Friday, December 1, 2023

MPI funds facial eczema RAT prototype to trial on farm

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The test is intended to be used with sheep, cattle and deer, but initial trials will focus on dairy cattle.
Frey Livingston of Tokaora Diagnostics gets stuck in with on-farm trialling of a new rapid antigen test for facial eczema.
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A rapid antigen test  designed to speed up facial eczema detection on farm animals has won government backing to help take it from the laboratory to the field for testing.

The RAT designed by Tokaora Diagnostics has received more than $35,000 in funding from the Ministry for Primary Industries’ Sustainable Food and Fibre Futures fund.

The family-owned research company is headed by chief researcher Frey Livingston and his mother Pam, who is the managing director. 

The company conducted initial research and development through start-up grants from Callaghan Innovation. 

It also won the Venture Taranaki Power Up Awards in 2022 and received mentoring through the Sprout Agritech Accelerator programme.

“We’re grateful to have received so much support to make an ‘invisible’ problem visible,” Frey Livingston said.

“Right now, farmers can test for the disease through blood samples taken by vets but it is expensive and time consuming. With our solution, farmers will be able to do the testing themselves quickly and easily via nasal mucus or saliva.”

The Livingstons are in the process of wrapping up the proof-of-concept phase of the project, which looked at whether a facial eczema (FE) test using mucus, saliva or urine could be used instead of blood.

Urine has been ruled out but mucus and saliva hold promise for use in the test.

RAT testing for disease gained a high profile during the covid-19 pandemic after it was widely used as a means for people to quickly test themselves.

Frey said the test being developed uses a similar concept.

“RAT tests are common technology.  If they’re going to be in a farmers’ hands when they’re out there in the field, you want something that is proven and reliable,” Livingston said.

The test being developed will indicate a low, medium or high level of FE rather than just a positive or negative result. This is because of the widely varying impact the disease can have on animals.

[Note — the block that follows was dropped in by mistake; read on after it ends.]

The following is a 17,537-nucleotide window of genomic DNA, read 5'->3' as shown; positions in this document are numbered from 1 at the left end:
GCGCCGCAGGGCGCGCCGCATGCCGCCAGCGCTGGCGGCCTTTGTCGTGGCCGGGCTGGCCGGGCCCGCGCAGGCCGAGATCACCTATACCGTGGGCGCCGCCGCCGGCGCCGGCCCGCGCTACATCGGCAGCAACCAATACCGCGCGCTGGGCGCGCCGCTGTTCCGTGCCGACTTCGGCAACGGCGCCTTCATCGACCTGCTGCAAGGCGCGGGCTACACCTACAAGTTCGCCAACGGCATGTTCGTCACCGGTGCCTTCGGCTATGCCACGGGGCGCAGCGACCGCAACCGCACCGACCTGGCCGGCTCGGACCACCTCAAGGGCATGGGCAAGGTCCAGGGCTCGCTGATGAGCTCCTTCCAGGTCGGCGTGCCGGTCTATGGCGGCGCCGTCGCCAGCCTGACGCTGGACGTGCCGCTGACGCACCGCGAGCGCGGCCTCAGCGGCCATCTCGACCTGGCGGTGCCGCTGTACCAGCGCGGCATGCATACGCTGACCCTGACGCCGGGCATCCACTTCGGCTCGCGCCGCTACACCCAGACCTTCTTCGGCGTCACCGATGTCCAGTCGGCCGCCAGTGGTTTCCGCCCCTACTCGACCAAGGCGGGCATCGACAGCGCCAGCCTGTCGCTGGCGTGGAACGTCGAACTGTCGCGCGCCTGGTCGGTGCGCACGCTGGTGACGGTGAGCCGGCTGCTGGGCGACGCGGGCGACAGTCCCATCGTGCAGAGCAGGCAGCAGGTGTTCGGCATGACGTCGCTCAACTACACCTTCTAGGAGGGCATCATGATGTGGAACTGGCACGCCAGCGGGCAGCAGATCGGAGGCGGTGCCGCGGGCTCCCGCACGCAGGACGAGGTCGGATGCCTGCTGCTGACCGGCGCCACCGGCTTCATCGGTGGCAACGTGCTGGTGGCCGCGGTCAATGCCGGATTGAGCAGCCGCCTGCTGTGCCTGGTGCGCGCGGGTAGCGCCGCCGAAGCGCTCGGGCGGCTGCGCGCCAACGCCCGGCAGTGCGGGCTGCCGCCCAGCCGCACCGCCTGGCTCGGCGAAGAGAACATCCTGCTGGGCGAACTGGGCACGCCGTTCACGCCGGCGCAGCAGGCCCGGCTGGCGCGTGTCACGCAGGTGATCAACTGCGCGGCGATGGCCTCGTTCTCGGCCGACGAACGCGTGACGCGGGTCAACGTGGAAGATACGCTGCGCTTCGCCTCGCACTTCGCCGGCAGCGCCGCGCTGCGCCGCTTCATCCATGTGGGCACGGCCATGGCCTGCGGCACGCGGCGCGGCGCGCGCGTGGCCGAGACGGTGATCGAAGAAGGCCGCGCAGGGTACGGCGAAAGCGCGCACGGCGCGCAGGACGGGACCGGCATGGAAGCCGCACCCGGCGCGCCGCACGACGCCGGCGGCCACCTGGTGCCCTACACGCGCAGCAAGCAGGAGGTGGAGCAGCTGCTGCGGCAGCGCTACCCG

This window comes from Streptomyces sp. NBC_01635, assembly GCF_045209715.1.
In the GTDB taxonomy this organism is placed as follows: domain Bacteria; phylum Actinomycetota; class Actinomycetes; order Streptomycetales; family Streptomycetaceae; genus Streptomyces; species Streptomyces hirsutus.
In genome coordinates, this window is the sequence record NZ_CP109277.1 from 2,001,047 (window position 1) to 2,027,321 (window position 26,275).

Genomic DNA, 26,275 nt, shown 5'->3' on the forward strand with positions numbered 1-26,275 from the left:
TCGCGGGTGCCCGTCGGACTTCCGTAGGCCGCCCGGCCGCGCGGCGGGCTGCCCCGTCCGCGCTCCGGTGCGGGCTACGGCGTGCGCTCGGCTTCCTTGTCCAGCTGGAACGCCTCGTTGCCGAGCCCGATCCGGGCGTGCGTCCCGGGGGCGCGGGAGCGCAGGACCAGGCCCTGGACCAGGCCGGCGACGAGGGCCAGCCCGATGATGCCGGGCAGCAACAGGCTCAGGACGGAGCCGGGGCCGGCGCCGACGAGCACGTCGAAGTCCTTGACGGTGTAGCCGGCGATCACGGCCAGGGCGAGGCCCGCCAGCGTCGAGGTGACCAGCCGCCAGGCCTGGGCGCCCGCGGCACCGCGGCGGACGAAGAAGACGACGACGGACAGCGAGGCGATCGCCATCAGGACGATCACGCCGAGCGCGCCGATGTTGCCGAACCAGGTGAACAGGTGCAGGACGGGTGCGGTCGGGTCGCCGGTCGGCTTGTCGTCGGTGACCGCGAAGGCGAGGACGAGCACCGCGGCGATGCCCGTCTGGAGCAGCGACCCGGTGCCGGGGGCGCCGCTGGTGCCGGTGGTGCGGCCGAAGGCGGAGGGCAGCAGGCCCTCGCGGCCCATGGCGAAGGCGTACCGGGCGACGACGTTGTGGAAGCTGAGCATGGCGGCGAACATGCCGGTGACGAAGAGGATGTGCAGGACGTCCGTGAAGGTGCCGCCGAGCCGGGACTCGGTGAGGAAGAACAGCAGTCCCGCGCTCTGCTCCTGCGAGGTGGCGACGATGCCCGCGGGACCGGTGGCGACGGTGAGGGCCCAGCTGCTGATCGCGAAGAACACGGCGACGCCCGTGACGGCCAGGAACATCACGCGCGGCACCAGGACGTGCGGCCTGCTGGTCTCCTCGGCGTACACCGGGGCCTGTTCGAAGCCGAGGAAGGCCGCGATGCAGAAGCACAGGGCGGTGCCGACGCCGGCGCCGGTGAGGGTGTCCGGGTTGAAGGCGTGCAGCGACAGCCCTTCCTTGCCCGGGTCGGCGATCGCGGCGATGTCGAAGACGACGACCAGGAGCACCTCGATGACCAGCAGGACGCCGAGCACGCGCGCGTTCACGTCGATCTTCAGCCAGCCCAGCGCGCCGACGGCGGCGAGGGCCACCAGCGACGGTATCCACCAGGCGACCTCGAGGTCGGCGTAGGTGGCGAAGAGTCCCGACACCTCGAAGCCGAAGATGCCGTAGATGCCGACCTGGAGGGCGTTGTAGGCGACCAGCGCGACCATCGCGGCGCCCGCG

“And that’s what has motivated our research – the knowledge that for every animal out there showing physical symptoms, we’re missing an enormous amount that show no symptoms but are unwell and have a drop in production.”

If successful, the tool could help farmers manage a disease that costs the New Zealand economy more than $200 million each year, he said.

The goal is to have a working prototype in place by the end of the year, which is what the SFFF funding will  help towards.

If successful, the test could be used by veterinarians if there is a downed or sick animal or for FE management by farmers in summer together with zinc treatments and grass testing for FE spores.

It could also be used as a tool to help inform purchase, breeding and culling decisions.

Pam Livingston said FE is shifting into more areas of the country due to climate change.

“We don’t want the first time that a farmer experiences FE to be a nasty shock for them. We envisage that [the test] is going to be used for surveillance in those creeping areas as well.”

The test will initially focus on dairy cattle, but it could be used with sheep, beef cattle, and deer.

The MPI’s director of investment programmes, Steve Penno, said it is supporting Tokaora Diagnostics to take the proof-of-concept test to the next stage because there is no cheap, on-farm diagnostic on the market.

“FE is a long-standing issue for our agricultural sector, and with climate change it’s expected to get worse as the toxic spores that cause the disease are more likely to grow in warm and humid conditions.”

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